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A striking hedge all year ’round with shrubs that shine in different seasons

year round hedge

Mixed hedges are a composition of various shrubs. Each species brings its own enticing highlight, either in sync or one at a time. Changing leaf colors, spread-out blooms, and decorative fruits – all such traits are worth considering. Autumn? That’s your go-to season for planting. To guide you in choosing, let’s take a look at combinations of shrubs selected for their winter interest.

Varying shrub species

Flowering hedge or country-style, this type of hedges brings a lot of natural charm to your garden. Why? Because shrubs can grow freely, and because of accompanying biodiversity. These hedges are low maintenance (a single light trimming per year). They also encourage wildlife by offering cover and food in the form of nectar, pollen, or fruits. They attract helpful insects that feed on garden pests. This helps limit parasite attacks without the need for treatments.

To create a sufficiently opaque curtain:

  • mix deciduous and evergreen species;
  • space them from 2¼ to 4 feet (70 cm to 1.20 m) depending on each one’s vigor.
  • To create an effective windbreak, plant several rows of trees and shrubs, placing smaller ones in front, facing the prevailing wind.

Admirable Winter shrubs

Planning an attractive hedge, even in winter? Mix up some spring or summer shrubs with these: Photinia, Prunus, Forsythia, Spiraea

Fragrant Blossoms in Winter

  • Hedge beauty in all seasonsGet acquainted with Sarcococca hookeriana var digyna ‘Purple Stem’. It’s a Himalayan shrub with elliptical, evergreen foliage. Sporting a glossy dark green color, it stands tall at approximately 5 ft (1.50 m) with a generous spread of 6+ ft (2 m). At the heart of winter, its slightly arched, purple twigs are loaded with cream-colored flowers, which are tiny but very fragrant. The pollen sacks (anthers) turn red as they mature. This Sarcococca has a taste for cool climates and well-drained soil. It’s also comfortable in dense shade, making it perfect for planting at foot of a tree.
  • Lonicera fragrant hedgeNext up is winter honeysuckle, Lonicera fragrantissima. Its lemony scent is beyond powerful. This big fellow stretches to 8+ ft (2.50 m) tall. Its oval leaves persist in mild climates. You’ll see clusters of creamy-white bells all along the branches from December to March. It’s very accepting of pruning after blooming and grows in all types of soil. Bring some indoors and watch the branches bloom in a vase!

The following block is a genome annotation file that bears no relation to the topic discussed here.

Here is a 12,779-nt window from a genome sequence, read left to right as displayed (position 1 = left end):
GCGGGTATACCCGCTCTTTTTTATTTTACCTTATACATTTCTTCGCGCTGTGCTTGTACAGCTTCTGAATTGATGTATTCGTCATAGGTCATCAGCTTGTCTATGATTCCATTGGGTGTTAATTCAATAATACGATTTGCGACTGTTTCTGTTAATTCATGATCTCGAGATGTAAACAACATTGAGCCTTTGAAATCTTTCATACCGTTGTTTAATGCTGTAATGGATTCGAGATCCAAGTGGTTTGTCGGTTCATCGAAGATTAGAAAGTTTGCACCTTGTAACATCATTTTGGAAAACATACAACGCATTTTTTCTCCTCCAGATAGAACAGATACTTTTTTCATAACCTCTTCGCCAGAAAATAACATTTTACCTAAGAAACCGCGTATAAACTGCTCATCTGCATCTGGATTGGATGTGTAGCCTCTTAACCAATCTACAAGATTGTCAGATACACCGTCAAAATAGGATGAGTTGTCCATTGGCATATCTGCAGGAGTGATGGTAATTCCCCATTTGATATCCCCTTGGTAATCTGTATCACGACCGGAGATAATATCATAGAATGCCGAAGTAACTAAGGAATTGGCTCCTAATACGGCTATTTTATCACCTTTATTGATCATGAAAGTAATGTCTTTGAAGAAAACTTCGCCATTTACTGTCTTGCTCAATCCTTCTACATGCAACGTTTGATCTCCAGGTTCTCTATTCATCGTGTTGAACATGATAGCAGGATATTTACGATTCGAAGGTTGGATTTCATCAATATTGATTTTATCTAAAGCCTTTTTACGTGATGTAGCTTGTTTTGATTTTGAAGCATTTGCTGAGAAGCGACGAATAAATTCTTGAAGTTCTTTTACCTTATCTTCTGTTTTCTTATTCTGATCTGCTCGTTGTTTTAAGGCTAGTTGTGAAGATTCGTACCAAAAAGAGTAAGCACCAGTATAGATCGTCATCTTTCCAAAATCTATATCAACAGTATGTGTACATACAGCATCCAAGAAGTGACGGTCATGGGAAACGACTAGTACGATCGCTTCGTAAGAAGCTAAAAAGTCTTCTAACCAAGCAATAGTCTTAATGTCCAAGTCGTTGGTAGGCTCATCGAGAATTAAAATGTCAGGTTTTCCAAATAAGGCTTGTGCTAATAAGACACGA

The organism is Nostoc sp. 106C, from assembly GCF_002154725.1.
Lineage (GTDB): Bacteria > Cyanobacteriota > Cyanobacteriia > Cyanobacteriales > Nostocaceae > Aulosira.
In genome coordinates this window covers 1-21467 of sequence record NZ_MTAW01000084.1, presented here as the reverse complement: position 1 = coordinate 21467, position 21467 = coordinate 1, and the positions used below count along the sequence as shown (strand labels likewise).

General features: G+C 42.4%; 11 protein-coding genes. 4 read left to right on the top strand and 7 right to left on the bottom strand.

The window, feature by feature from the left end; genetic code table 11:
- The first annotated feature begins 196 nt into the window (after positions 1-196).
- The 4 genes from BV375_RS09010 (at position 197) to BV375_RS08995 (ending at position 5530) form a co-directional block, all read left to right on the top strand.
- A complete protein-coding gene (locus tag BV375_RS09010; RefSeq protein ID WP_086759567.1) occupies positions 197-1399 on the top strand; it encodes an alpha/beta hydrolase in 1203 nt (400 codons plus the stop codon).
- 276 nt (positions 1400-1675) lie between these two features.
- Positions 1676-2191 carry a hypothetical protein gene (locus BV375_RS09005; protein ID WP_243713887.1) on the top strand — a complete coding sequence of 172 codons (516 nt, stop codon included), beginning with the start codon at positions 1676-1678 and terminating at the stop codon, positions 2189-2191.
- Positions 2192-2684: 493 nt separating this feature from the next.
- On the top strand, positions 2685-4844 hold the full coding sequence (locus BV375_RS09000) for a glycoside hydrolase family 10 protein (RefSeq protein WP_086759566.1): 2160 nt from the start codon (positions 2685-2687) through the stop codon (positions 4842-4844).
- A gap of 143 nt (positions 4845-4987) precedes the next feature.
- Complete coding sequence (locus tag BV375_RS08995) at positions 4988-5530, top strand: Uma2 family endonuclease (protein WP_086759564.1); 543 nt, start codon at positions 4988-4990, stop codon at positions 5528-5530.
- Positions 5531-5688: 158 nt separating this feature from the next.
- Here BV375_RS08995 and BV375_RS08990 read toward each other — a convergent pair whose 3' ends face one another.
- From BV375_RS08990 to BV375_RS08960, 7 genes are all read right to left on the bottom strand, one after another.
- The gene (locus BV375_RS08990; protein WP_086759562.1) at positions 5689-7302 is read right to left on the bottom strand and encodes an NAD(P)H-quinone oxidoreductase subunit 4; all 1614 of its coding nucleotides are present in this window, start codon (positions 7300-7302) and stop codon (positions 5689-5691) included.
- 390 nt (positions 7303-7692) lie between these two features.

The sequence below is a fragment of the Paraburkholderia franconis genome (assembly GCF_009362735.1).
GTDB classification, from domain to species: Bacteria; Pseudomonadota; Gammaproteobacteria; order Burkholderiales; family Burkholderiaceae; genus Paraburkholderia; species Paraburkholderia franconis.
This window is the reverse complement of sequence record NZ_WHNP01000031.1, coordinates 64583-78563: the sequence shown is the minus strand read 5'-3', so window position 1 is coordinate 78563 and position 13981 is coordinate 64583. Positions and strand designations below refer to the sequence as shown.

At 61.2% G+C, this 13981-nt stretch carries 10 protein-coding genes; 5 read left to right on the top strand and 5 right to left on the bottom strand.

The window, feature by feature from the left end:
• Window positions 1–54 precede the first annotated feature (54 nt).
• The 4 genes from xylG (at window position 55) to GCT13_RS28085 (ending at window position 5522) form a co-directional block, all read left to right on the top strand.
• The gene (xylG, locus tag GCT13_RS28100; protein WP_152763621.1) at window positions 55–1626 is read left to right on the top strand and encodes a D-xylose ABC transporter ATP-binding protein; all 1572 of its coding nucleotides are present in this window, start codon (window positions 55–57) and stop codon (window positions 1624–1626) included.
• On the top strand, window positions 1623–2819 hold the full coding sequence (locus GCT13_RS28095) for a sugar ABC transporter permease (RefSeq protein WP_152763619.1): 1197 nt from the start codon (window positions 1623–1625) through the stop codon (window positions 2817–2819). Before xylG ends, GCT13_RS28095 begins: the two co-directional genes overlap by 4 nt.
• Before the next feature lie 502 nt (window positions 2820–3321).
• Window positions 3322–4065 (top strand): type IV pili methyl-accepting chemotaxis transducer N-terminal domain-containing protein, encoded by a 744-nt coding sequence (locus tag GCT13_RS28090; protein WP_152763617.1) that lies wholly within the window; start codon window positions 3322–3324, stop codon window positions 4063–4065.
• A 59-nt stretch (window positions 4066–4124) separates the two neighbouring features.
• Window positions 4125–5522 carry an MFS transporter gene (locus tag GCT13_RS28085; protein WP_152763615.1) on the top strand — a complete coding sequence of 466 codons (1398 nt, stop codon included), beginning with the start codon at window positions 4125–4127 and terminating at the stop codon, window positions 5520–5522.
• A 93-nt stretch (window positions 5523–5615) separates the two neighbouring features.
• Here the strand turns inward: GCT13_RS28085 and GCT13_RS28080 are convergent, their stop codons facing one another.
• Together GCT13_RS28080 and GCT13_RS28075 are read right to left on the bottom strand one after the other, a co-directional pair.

Eye-Catching Foliage in Autumn

  • Nandina domestica in a hedgeSay hello to Nandina domestica. This 5 ft (1.50 m) tall shrub has narrow, pointy leaflets that are doubly interesting in winter. Come November, it sports numerous bright red clusters. Moreover, its evergreen foliage takes on a coppery hue in cold weather, especially for the ‘Fire Power’ cultivar. Its white panicle blossoms in July add to its charm. Plant nandina domestica in rich, well-drained soil that’s not overly chalky.
  • European spindleMeet European spindle, Euonymus europaeus ‘Red Cascade’, aka the priest’s cap. It got this nickname from its small, fuchsia-colored fruits that come in four angles. They open up to reveal big coral red seeds. When leaves turn garnet hues, it’s a total stunner! It thrives in chalky or limestone soils in underwood.
  • Now let’s talk about its Asian cousin, winged spindle, Euonymus alatus. It also showcases exceptional autumn colors, a shade close to Indian pink. In winter, it’s easy to spot thanks to the corky outgrowth on its branches. It grows in rich and fresh soils.
  • Purple barberryAdding in a few touches of rich, velvety violet colors is easy with Berberis thunbergii ‘Atropurpurea’. This barberry variety is a semi-evergreen variety: its leaves shift to a wonderful bright orange hue and then to deep red, before falling off in fall. It grows 6 feet (2m) tall, but you can easily keep it shorter in stature with regular pruning. This shrub doubles as an intruder barrier thanks to 3 spikes that grow at the base of each leaf. It copes well with all kinds of soil.

Images: CC BY 2.0: Olive Titus, CC BY-SA 2.0: Steve Law; Pixabay: darkness_s, Goran Horvat, Margarita Kochneva; Public Domain: Sandro Bisotti
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